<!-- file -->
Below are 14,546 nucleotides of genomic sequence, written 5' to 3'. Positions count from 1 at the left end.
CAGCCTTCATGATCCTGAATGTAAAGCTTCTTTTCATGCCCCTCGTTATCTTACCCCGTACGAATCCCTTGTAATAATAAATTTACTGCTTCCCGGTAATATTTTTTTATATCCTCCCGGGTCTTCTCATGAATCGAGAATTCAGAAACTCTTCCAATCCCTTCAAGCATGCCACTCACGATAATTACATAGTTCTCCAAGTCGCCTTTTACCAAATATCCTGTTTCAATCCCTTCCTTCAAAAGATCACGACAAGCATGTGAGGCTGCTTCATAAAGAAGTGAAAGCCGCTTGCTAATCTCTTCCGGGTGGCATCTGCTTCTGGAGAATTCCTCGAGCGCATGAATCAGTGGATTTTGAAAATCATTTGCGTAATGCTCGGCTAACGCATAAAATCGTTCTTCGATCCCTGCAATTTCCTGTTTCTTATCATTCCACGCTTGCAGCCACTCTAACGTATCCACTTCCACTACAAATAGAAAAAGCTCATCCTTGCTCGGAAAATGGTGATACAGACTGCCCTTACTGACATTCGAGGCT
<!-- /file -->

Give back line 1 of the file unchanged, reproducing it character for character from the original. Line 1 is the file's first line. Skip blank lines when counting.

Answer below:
Below are 14,546 nucleotides of genomic sequence, written 5' to 3'. Positions count from 1 at the left end.